The 2017 final rule established new permissible exposure limits.
It also included provisions to protect employees from exposure to Beryllium, such as
- requirements for exposure assessment,
- methods for controlling exposure,
- respiratory protection,
- personal protective clothing and equipment,
- medical surveillance,
- hazard communication,
Do you machine Beryllium in your shop?
Have you evaluated your compliance to the above 8 points of regulatory concern?
Do you know the key regulatory enforcement and compliance dates?
Beryllium Copper is not only used in electrical applications!
If your shop machines any of the following Beryllium Copper grades, it does apply to you:
Beryllium Coppers C17000, C17200, C17300, C17410, C17500, C17510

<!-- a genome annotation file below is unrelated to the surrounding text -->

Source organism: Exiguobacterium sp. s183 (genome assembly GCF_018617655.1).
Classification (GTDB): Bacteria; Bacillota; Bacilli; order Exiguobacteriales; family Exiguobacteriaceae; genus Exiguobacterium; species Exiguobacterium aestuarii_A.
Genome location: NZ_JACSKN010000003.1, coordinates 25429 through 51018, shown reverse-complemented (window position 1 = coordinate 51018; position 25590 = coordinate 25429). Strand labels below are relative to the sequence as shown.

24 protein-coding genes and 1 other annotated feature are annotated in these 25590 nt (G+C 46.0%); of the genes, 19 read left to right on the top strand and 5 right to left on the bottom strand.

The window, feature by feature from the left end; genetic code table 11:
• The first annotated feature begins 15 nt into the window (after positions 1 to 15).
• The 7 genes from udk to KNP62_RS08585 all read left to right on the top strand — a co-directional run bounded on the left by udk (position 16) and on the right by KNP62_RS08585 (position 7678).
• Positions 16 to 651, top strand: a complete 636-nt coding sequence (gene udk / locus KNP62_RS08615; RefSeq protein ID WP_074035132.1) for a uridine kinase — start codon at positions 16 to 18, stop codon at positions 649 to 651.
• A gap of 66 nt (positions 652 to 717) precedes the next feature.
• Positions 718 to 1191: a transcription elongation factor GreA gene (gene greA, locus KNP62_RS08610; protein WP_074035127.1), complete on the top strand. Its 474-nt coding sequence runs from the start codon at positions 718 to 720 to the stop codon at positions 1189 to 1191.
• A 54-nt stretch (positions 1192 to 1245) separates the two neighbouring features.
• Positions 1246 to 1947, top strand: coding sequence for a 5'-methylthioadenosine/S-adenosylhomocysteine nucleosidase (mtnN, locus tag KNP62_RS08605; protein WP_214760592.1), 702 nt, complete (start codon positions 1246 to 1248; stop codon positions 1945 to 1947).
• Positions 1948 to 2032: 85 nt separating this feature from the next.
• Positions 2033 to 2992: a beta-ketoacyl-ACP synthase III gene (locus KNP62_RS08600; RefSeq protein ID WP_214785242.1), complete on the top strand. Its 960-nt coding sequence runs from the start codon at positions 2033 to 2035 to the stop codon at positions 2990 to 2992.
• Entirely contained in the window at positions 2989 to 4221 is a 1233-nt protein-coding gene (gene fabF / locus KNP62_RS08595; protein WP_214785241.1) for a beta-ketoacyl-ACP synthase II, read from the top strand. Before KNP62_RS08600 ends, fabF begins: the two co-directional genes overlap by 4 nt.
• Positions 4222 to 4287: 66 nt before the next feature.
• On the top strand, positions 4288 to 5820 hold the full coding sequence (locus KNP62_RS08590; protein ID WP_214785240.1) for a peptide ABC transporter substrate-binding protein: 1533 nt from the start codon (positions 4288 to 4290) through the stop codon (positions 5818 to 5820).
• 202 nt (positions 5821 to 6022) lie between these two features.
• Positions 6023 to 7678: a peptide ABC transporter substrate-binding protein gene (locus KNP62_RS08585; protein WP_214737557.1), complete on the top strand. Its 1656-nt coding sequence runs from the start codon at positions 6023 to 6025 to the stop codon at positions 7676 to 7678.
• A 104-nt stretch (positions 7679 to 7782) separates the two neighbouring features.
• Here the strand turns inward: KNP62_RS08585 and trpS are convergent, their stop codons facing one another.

The rule applies to occupational exposure to Beryllium in all forms, compounds, and mixtures in
general industry, construction, and shipyards.
- Employers that are covered under the rule must use engineering and work practice controls to
keep exposures at or below the PELs.
- Engineering controls include using process isolation, ventilated enclosures, or local
exhaust ventilation to keep beryllium from being dispersed throughout a work area.
- Examples of work practices to control beryllium exposures include keeping surfaces
clean by using a HEPA-filtered vacuum or by wetting down dust before sweeping it up.
- If engineering and work practice controls cannot keep exposures at or below the PEL,
employers must provide respiratory protection to affected employees.
PMPA is providing members with sensemaking regarding this final rule, compliance dates and strategies, and helpful links to better understand their responsibilities.
PMPA Beryllium Final Rule Members Only
Photo of VR38 Nissan GTR Beryllium Copper Valve Seats courtesy of Fast Forward Race Engines on Facebook
Not a PMPA member? Contact Matthew Hooper to learn more email@example.com